TERENCE SMITH: You had a cocktail party for a while. But what about as it became dark, were people more apprehensive?

DENNIS DUGGAN: Absolutely. That apprehension, of course, began at city hall, and the at police Commissioner Ray Kelly’s office. He planned for terrorism, fearing that terrorists may take advantage of the dark even though they had not precipitated this event. That never happened. As the evening wore on, spirits began to get higher and higher. People stood outside of bars all along West Street and seemed to be having a great time. Nobody was cheating anybody. Nobody was charging $5 for a bottle of water, and people seemed to be generally taking care of themselves.

TERENCE SMITH: What about today? As the hours went on and of course it got hot again, did patience begin to wear thin?

DENNIS DUGGAN: Yes, my patience began to wear thin. It’s funny, when you pull the plug, the electronic plug, all this low tech stuff becomes very important in your life. Skateboards, bicycles, radio transistors. It changes everything in your mind. It’s confusing and it makes you kind of feel like you’re not being tended to. But eventually the lights came on at 4:00, so we generally went for 24 hours of trouble, which is about what happened in the last one.

TERENCE SMITH: Governor Bradley, did you have any problem with looting or crime, particularly during the night time hours?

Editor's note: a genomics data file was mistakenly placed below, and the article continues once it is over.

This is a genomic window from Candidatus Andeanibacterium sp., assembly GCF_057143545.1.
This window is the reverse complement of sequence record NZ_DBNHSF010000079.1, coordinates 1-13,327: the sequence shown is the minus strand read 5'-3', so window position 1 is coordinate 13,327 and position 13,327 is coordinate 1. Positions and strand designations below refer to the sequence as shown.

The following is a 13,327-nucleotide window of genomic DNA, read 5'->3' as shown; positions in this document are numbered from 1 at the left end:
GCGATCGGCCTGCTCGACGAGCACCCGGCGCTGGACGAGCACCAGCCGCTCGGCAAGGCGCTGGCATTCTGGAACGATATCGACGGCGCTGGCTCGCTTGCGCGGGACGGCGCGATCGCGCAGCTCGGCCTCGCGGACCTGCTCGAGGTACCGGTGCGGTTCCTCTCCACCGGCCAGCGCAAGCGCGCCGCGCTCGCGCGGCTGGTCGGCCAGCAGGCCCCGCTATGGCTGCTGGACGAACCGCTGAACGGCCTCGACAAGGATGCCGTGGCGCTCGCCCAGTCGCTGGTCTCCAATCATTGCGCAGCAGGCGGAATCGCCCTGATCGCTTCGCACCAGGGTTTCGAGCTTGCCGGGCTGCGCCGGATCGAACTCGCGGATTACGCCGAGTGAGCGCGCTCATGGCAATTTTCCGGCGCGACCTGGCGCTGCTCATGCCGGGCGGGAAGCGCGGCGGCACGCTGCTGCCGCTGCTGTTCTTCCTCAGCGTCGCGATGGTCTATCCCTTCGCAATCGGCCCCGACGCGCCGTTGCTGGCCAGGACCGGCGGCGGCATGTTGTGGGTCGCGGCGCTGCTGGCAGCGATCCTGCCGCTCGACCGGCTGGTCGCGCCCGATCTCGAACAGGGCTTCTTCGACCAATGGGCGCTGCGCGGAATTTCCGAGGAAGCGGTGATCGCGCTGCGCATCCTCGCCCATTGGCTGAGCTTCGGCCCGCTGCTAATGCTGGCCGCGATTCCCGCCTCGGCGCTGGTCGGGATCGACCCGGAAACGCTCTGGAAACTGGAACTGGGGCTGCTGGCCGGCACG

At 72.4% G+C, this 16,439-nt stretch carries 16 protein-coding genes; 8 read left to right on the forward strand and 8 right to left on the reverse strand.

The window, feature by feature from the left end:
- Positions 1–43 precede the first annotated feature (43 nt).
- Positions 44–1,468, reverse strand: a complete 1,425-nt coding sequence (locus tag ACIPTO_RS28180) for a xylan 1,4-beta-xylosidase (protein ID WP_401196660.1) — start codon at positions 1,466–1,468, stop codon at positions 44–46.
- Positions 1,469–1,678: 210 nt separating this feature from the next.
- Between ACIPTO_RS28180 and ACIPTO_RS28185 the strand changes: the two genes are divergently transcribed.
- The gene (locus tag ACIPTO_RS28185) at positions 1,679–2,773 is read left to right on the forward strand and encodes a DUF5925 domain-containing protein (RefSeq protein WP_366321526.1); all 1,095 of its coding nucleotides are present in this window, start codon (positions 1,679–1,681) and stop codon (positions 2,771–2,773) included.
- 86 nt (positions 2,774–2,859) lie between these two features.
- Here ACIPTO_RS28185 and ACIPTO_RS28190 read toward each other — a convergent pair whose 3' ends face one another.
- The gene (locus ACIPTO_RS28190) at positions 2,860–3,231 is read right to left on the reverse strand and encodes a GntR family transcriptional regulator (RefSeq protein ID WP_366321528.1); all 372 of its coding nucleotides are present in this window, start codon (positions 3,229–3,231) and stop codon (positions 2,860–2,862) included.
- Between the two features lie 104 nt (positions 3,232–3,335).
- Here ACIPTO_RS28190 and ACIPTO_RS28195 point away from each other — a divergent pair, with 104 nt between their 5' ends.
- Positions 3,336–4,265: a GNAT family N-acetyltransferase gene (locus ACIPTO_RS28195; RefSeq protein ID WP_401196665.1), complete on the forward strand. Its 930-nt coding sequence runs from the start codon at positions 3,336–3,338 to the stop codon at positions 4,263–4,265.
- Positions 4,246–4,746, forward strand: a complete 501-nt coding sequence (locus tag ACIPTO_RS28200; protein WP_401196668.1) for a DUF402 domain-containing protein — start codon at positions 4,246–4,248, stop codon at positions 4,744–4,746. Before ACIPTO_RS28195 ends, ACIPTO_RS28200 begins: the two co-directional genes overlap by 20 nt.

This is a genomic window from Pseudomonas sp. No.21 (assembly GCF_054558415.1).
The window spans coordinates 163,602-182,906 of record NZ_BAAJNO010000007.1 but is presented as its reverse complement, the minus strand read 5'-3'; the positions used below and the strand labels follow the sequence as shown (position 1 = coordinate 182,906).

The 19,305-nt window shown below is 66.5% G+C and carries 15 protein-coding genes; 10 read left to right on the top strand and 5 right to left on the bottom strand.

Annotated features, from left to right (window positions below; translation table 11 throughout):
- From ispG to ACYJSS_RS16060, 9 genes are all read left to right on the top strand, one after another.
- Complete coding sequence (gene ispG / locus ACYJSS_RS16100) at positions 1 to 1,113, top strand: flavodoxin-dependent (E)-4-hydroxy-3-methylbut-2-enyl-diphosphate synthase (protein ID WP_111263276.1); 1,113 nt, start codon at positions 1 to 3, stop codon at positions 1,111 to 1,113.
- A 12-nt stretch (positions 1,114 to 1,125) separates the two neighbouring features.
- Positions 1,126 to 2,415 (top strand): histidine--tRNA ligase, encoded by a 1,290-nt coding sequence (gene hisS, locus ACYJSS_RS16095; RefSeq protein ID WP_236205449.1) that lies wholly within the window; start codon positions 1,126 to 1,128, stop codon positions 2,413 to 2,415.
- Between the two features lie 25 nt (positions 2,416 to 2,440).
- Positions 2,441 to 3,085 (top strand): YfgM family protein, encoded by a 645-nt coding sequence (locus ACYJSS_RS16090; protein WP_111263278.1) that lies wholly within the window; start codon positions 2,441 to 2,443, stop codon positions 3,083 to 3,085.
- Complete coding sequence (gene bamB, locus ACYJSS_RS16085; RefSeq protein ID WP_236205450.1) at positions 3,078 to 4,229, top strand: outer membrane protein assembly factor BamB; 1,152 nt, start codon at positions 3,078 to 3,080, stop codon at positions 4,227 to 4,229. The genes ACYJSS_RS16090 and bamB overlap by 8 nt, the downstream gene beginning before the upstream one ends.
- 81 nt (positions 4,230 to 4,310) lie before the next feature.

LT. GOV. JENNETTE BRADLEY: I checked with the mayors of all of our affected cities in Ohio, and they said that the people were responding in a very good manner, no incidents that they needed to report. We did provide state highway patrol troopers to the city of Cleveland so that they could have relief from their law enforcement duties, but they are no longer needed. We still have our national guard deployed there for water distribution,, but we have not had any reports of looting or any increase in crime.

TERENCE SMITH: This instruction to people to boil the water that they, that is resuming, that is flowing now, how long is that suppose to last?

LT. GOV. JENNETTE BRADLEY: It is my understanding they need to boil the water through Sunday.

TERENCE SMITH: And after that, do you think Ohio will be more or less back to normal?

LT. GOV. JENNETTE BRADLEY: I’m hoping so. We’re looking at the rolling blackouts should end approximately 8:00 P.M. tonight. And we will still have our National Guard available for water if it should be needed. But we’re moving each day back to normal.

TERENCE SMITH: And then I suppose you begin asking the hard questions.

LT. GOV. JENNETTE BRADLEY: Well, we are. We are working with our public utilities commission. They have been documenting what went wrong nationally as well as what’s going right in Ohio. We think we have been able to respond very well, but we don’t have answers to the very hard questions that everyone has, and we will be participating in any federal investigation of this particular crisis.

TERENCE SMITH: Dennis Duggan, do you think the reaction in New York this time was different as a result of 9/11?

DENNIS DUGGAN: No question about it. I heard that time and again. People were trying to link the two together saying see, 9/11 is next month, is going to be two years, trying to suggest maybe that terrorists were behind this. But basically, I think the temperament of New Yorkers was forged in 9/11, so that they vent, as traumatic as it was to many people, to the elderly, to people trapped in subways, was all in all softened by the fact that we had been through the fire once before.